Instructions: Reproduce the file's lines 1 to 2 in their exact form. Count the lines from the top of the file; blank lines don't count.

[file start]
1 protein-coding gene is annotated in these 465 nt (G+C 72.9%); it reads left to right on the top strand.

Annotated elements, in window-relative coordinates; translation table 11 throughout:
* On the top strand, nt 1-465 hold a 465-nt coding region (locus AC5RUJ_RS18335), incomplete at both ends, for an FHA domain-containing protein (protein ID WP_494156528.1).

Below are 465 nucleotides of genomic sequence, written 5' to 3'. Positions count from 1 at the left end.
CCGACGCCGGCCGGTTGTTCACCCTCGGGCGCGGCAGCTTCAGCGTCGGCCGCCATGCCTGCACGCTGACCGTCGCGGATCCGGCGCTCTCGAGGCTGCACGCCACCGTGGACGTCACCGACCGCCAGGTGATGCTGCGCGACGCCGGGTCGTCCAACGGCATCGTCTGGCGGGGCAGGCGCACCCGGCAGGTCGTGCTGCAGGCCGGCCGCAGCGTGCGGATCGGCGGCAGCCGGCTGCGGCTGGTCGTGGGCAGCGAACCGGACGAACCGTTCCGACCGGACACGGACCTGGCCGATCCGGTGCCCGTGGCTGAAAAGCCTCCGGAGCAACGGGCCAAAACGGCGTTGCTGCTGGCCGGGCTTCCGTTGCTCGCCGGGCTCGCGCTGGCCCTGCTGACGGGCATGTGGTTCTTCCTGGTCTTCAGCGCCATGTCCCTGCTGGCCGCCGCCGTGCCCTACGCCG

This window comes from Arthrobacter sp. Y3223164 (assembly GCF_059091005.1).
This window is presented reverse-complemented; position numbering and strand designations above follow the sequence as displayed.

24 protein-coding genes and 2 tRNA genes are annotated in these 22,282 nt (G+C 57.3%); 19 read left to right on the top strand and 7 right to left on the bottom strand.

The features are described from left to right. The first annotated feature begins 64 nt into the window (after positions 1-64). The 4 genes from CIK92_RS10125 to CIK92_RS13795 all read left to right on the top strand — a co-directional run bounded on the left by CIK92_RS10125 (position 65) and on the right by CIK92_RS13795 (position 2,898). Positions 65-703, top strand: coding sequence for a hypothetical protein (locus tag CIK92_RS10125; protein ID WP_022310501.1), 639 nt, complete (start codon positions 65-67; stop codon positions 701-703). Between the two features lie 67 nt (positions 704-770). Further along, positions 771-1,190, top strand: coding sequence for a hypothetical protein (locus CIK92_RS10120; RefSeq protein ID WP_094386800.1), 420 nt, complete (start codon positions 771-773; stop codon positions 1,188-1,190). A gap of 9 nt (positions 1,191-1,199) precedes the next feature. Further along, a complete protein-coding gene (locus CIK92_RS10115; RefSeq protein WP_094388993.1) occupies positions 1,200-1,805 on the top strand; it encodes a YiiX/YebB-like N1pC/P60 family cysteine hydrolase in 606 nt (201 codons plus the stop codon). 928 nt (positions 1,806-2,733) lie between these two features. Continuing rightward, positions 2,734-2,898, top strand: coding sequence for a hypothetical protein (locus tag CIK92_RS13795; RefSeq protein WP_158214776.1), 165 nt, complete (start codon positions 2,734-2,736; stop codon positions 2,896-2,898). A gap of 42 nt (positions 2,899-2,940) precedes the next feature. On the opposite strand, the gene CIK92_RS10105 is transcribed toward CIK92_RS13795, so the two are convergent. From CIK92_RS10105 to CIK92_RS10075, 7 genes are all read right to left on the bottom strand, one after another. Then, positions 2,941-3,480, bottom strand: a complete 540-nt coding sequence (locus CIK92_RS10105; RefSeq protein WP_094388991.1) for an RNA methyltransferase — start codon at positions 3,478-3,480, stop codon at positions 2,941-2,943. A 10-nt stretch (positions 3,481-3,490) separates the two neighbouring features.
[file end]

1 protein-coding gene is annotated in these 465 nt (G+C 72.9%); it reads left to right on the top strand.

Annotated elements, in window-relative coordinates; translation table 11 throughout: